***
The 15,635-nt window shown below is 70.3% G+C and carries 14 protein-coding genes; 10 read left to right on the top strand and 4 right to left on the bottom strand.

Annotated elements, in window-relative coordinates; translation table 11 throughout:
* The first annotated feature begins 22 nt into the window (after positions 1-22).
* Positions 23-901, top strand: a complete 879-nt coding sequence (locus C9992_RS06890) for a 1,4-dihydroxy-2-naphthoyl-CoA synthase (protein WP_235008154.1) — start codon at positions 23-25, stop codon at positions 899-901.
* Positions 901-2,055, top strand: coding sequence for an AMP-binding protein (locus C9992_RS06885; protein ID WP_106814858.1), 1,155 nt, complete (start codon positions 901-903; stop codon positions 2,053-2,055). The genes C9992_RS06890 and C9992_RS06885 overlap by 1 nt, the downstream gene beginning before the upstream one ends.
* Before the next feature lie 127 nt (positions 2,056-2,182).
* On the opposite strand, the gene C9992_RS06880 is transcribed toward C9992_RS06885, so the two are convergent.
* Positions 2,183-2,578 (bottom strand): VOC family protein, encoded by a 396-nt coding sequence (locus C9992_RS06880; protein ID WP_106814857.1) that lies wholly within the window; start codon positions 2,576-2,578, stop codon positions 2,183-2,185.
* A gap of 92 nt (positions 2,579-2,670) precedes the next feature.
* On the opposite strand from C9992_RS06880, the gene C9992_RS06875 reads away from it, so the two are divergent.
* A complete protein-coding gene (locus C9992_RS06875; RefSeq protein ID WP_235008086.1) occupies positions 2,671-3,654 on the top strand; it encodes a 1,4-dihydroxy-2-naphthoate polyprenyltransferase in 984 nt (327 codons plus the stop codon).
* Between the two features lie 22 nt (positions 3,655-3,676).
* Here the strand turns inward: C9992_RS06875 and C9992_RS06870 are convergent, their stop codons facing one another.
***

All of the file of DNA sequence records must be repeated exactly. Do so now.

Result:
The 15,635-nt window shown below is 70.3% G+C and carries 14 protein-coding genes; 10 read left to right on the top strand and 4 right to left on the bottom strand.

Annotated elements, in window-relative coordinates; translation table 11 throughout:
* The first annotated feature begins 22 nt into the window (after positions 1-22).
* Positions 23-901, top strand: a complete 879-nt coding sequence (locus C9992_RS06890) for a 1,4-dihydroxy-2-naphthoyl-CoA synthase (protein WP_235008154.1) — start codon at positions 23-25, stop codon at positions 899-901.
* Positions 901-2,055, top strand: coding sequence for an AMP-binding protein (locus C9992_RS06885; protein ID WP_106814858.1), 1,155 nt, complete (start codon positions 901-903; stop codon positions 2,053-2,055). The genes C9992_RS06890 and C9992_RS06885 overlap by 1 nt, the downstream gene beginning before the upstream one ends.
* Before the next feature lie 127 nt (positions 2,056-2,182).
* On the opposite strand, the gene C9992_RS06880 is transcribed toward C9992_RS06885, so the two are convergent.
* Positions 2,183-2,578 (bottom strand): VOC family protein, encoded by a 396-nt coding sequence (locus C9992_RS06880; protein ID WP_106814857.1) that lies wholly within the window; start codon positions 2,576-2,578, stop codon positions 2,183-2,185.
* A gap of 92 nt (positions 2,579-2,670) precedes the next feature.
* On the opposite strand from C9992_RS06880, the gene C9992_RS06875 reads away from it, so the two are divergent.
* A complete protein-coding gene (locus C9992_RS06875; RefSeq protein ID WP_235008086.1) occupies positions 2,671-3,654 on the top strand; it encodes a 1,4-dihydroxy-2-naphthoate polyprenyltransferase in 984 nt (327 codons plus the stop codon).
* Between the two features lie 22 nt (positions 3,655-3,676).
* Here the strand turns inward: C9992_RS06875 and C9992_RS06870 are convergent, their stop codons facing one another.